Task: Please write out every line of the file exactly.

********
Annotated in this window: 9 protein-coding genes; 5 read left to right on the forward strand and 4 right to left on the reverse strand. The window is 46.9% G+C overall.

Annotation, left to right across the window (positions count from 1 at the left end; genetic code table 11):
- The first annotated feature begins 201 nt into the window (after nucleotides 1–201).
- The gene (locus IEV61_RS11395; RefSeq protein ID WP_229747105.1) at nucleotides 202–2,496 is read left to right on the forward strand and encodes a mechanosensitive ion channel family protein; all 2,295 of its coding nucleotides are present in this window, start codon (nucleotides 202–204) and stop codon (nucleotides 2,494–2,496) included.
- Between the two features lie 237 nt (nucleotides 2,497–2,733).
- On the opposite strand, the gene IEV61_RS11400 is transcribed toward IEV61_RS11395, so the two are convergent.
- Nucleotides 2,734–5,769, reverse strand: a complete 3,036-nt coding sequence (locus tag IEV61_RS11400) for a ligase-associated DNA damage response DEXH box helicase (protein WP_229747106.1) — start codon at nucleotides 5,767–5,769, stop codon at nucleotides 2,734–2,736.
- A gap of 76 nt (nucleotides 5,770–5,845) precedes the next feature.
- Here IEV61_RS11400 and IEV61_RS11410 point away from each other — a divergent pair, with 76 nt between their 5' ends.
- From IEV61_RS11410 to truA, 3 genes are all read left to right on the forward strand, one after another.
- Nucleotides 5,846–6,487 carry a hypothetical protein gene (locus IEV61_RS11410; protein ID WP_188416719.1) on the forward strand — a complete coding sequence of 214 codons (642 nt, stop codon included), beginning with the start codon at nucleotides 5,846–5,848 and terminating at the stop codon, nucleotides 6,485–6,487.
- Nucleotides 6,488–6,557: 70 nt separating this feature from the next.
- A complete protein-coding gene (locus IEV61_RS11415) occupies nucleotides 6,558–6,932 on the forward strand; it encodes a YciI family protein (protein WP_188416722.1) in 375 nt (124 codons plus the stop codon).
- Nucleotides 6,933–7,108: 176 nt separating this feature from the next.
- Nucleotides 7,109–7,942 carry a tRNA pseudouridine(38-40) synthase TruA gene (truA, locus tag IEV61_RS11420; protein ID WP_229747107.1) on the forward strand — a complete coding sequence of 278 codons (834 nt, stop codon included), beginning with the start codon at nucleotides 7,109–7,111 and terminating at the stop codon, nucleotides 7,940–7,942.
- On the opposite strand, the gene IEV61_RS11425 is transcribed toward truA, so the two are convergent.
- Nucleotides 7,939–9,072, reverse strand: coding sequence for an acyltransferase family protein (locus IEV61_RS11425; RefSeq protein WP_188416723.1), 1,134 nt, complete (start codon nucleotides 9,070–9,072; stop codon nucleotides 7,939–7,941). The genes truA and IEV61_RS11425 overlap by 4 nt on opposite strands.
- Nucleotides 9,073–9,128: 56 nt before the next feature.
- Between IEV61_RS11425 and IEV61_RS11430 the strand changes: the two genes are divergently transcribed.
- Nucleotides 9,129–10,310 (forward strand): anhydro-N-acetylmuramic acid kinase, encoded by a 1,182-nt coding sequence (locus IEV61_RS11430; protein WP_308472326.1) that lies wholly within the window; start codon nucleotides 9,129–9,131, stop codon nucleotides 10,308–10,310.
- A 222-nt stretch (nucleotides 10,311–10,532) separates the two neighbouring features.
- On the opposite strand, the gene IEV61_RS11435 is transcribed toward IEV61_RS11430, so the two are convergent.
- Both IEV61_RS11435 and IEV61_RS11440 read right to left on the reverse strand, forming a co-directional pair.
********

Annotated in this window: 9 protein-coding genes; 5 read left to right on the forward strand and 4 right to left on the reverse strand. The window is 46.9% G+C overall.

Annotation, left to right across the window (positions count from 1 at the left end; genetic code table 11):
- The first annotated feature begins 201 nt into the window (after nucleotides 1–201).
- The gene (locus IEV61_RS11395; RefSeq protein ID WP_229747105.1) at nucleotides 202–2,496 is read left to right on the forward strand and encodes a mechanosensitive ion channel family protein; all 2,295 of its coding nucleotides are present in this window, start codon (nucleotides 202–204) and stop codon (nucleotides 2,494–2,496) included.
- Between the two features lie 237 nt (nucleotides 2,497–2,733).
- On the opposite strand, the gene IEV61_RS11400 is transcribed toward IEV61_RS11395, so the two are convergent.
- Nucleotides 2,734–5,769, reverse strand: a complete 3,036-nt coding sequence (locus tag IEV61_RS11400) for a ligase-associated DNA damage response DEXH box helicase (protein WP_229747106.1) — start codon at nucleotides 5,767–5,769, stop codon at nucleotides 2,734–2,736.
- A gap of 76 nt (nucleotides 5,770–5,845) precedes the next feature.
- Here IEV61_RS11400 and IEV61_RS11410 point away from each other — a divergent pair, with 76 nt between their 5' ends.
- From IEV61_RS11410 to truA, 3 genes are all read left to right on the forward strand, one after another.
- Nucleotides 5,846–6,487 carry a hypothetical protein gene (locus IEV61_RS11410; protein ID WP_188416719.1) on the forward strand — a complete coding sequence of 214 codons (642 nt, stop codon included), beginning with the start codon at nucleotides 5,846–5,848 and terminating at the stop codon, nucleotides 6,485–6,487.
- Nucleotides 6,488–6,557: 70 nt separating this feature from the next.
- A complete protein-coding gene (locus IEV61_RS11415) occupies nucleotides 6,558–6,932 on the forward strand; it encodes a YciI family protein (protein WP_188416722.1) in 375 nt (124 codons plus the stop codon).
- Nucleotides 6,933–7,108: 176 nt separating this feature from the next.
- Nucleotides 7,109–7,942 carry a tRNA pseudouridine(38-40) synthase TruA gene (truA, locus tag IEV61_RS11420; protein ID WP_229747107.1) on the forward strand — a complete coding sequence of 278 codons (834 nt, stop codon included), beginning with the start codon at nucleotides 7,109–7,111 and terminating at the stop codon, nucleotides 7,940–7,942.
- On the opposite strand, the gene IEV61_RS11425 is transcribed toward truA, so the two are convergent.
- Nucleotides 7,939–9,072, reverse strand: coding sequence for an acyltransferase family protein (locus IEV61_RS11425; RefSeq protein WP_188416723.1), 1,134 nt, complete (start codon nucleotides 9,070–9,072; stop codon nucleotides 7,939–7,941). The genes truA and IEV61_RS11425 overlap by 4 nt on opposite strands.
- Nucleotides 9,073–9,128: 56 nt before the next feature.
- Between IEV61_RS11425 and IEV61_RS11430 the strand changes: the two genes are divergently transcribed.
- Nucleotides 9,129–10,310 (forward strand): anhydro-N-acetylmuramic acid kinase, encoded by a 1,182-nt coding sequence (locus IEV61_RS11430; protein WP_308472326.1) that lies wholly within the window; start codon nucleotides 9,129–9,131, stop codon nucleotides 10,308–10,310.
- A 222-nt stretch (nucleotides 10,311–10,532) separates the two neighbouring features.
- On the opposite strand, the gene IEV61_RS11435 is transcribed toward IEV61_RS11430, so the two are convergent.
- Both IEV61_RS11435 and IEV61_RS11440 read right to left on the reverse strand, forming a co-directional pair.